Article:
The United States has expressed "deep concern" over air strikes by Turkey and says they were not authorised by the US-led coalition fighting Islamic State.
The Turkish planes bombed Kurdish fighters in Iraq's Sinjar region and northeast Syria on Tuesday, killing at least 20 in a campaign against groups linked to the outlawed Kurdistan Workers Party.
"We have expressed those concerns with the government of Turkey directly. These air strikes were not approved by the coalition and led to the unfortunate loss of life of our partner forces in the fight against" Islamic State, State Department spokesman Mark Toner said in a conference call with reporters.
A Turkish military statement said around 70 militants were killed in Tuesday's operations inside the two neighbouring states.
The Turkish raids showed the challenges facing US-led attempts to defeat Islamic State in Syria and risk increasing tension between NATO allies Washington and Ankara over Kurdish combatants who have been crucial in driving back the jihadists.
The Turkish military said the two regions it struck had become "terror hubs" and the aim of the bombardment was to prevent the PKK sending weapons and explosives for attacks inside Turkey.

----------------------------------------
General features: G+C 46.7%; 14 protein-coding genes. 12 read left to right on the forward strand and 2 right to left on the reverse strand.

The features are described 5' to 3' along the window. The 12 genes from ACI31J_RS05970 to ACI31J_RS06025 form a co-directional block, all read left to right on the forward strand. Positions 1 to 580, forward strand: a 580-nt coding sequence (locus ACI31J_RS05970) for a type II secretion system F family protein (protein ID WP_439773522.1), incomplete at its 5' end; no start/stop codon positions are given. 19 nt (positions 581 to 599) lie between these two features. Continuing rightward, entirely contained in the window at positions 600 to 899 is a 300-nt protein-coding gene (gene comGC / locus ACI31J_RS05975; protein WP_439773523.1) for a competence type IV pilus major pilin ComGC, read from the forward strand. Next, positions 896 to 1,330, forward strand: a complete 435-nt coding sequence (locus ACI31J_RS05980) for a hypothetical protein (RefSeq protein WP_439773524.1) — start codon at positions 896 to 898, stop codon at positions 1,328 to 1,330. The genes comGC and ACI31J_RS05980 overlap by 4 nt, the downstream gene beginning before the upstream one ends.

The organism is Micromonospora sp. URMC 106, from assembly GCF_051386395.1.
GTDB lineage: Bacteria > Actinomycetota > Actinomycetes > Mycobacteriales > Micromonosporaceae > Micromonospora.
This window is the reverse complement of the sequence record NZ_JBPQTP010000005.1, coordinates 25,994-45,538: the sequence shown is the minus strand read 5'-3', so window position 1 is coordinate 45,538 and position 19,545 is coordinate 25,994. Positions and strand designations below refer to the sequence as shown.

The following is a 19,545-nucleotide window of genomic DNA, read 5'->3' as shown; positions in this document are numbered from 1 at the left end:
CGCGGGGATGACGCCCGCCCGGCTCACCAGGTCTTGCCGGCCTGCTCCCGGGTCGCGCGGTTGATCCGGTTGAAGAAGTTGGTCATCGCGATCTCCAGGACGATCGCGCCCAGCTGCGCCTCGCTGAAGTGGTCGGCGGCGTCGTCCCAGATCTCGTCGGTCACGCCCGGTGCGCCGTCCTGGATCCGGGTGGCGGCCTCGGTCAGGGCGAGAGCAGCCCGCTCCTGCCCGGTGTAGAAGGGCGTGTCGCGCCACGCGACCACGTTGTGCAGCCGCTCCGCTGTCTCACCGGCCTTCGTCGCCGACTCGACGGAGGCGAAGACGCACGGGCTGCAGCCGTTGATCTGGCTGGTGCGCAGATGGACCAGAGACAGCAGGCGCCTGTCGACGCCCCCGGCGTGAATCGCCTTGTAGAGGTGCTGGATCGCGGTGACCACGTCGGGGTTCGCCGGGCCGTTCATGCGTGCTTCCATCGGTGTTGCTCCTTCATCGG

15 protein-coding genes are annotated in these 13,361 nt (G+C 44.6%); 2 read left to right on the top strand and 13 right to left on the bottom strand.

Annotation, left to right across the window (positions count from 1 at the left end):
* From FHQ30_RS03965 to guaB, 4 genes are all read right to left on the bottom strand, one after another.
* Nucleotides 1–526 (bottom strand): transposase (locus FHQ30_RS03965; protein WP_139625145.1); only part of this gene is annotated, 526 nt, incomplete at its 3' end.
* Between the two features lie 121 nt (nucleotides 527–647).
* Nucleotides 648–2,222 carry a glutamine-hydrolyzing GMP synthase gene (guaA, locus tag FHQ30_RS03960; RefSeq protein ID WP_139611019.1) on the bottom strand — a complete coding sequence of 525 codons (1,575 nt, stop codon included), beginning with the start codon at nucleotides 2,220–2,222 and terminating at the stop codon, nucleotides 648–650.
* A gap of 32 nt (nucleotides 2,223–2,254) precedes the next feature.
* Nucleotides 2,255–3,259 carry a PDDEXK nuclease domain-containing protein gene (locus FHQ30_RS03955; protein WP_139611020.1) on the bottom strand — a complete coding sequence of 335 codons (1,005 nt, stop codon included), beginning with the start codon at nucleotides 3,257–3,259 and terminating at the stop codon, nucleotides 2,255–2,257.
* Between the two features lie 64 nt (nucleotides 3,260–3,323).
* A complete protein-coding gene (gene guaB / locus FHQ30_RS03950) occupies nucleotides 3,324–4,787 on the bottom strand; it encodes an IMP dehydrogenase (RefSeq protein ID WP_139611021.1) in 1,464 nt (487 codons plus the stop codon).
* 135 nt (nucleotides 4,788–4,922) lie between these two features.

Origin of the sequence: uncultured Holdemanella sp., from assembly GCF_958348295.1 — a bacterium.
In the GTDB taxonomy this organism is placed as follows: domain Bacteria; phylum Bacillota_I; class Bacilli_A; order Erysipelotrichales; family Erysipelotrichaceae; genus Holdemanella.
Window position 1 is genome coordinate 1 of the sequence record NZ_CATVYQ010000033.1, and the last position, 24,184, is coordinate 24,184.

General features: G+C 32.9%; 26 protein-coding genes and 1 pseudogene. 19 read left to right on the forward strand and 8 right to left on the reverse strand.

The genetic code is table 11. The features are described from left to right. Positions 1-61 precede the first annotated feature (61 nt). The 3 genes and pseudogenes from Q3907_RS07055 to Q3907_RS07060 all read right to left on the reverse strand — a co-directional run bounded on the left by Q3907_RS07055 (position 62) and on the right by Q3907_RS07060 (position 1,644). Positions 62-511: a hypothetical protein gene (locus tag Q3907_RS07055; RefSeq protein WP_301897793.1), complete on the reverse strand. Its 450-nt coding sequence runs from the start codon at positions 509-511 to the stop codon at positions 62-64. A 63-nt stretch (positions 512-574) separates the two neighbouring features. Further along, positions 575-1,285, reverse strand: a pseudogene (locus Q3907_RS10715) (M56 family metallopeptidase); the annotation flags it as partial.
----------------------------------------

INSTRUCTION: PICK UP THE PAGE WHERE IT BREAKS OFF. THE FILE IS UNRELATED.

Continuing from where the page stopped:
Designated a terrorist group by Turkey, the United States and the European Union, the PKK has waged a three-decade insurgency against the Turkish state for Kurdish autonomy. More than 40,000 people have been killed in the conflict, most of them Kurds.
Turkish security sources said 13 PKK militants had been killed on Tuesday in operations backed by the air force in the largely Kurdish southeast of Turkey. Two Turkish soldiers were also killed when a roadside handmade bomb planted by the PKK blew up in Sirnak province.
Turkey has regularly bombed the mountainous border area between Iraq and Turkey where PKK militants are based since a ceasefire broke down in July 2015. But Tuesday's raid was the first time Turkish forces have targeted its affiliate in the northwestern Sinjar area.